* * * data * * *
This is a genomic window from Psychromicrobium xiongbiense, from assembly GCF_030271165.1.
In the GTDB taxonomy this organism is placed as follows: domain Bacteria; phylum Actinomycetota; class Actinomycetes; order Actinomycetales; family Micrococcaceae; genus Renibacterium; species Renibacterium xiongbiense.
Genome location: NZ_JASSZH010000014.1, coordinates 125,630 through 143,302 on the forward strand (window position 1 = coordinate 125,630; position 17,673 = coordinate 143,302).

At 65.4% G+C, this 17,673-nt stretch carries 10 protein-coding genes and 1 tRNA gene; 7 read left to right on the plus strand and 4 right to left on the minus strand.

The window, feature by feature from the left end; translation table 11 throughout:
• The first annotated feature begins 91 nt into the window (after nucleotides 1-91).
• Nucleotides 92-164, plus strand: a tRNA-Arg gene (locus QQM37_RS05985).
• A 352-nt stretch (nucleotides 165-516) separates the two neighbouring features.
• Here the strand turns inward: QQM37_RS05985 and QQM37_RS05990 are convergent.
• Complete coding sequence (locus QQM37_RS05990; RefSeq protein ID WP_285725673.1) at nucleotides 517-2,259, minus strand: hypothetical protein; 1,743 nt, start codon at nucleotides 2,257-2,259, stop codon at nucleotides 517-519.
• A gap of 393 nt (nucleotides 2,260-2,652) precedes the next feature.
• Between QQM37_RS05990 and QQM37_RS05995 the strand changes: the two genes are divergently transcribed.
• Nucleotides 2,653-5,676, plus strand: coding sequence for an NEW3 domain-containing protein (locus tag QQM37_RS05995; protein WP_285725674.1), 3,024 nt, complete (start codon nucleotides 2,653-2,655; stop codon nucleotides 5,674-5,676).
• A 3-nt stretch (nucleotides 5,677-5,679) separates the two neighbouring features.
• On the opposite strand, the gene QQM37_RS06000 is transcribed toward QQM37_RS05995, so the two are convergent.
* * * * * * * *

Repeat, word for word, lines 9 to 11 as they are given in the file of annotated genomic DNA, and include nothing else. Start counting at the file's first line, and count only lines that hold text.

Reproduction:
• Here the strand turns inward: QQM37_RS05985 and QQM37_RS05990 are convergent.
• Complete coding sequence (locus QQM37_RS05990; RefSeq protein ID WP_285725673.1) at nucleotides 517-2,259, minus strand: hypothetical protein; 1,743 nt, start codon at nucleotides 2,257-2,259, stop codon at nucleotides 517-519.
• A gap of 393 nt (nucleotides 2,260-2,652) precedes the next feature.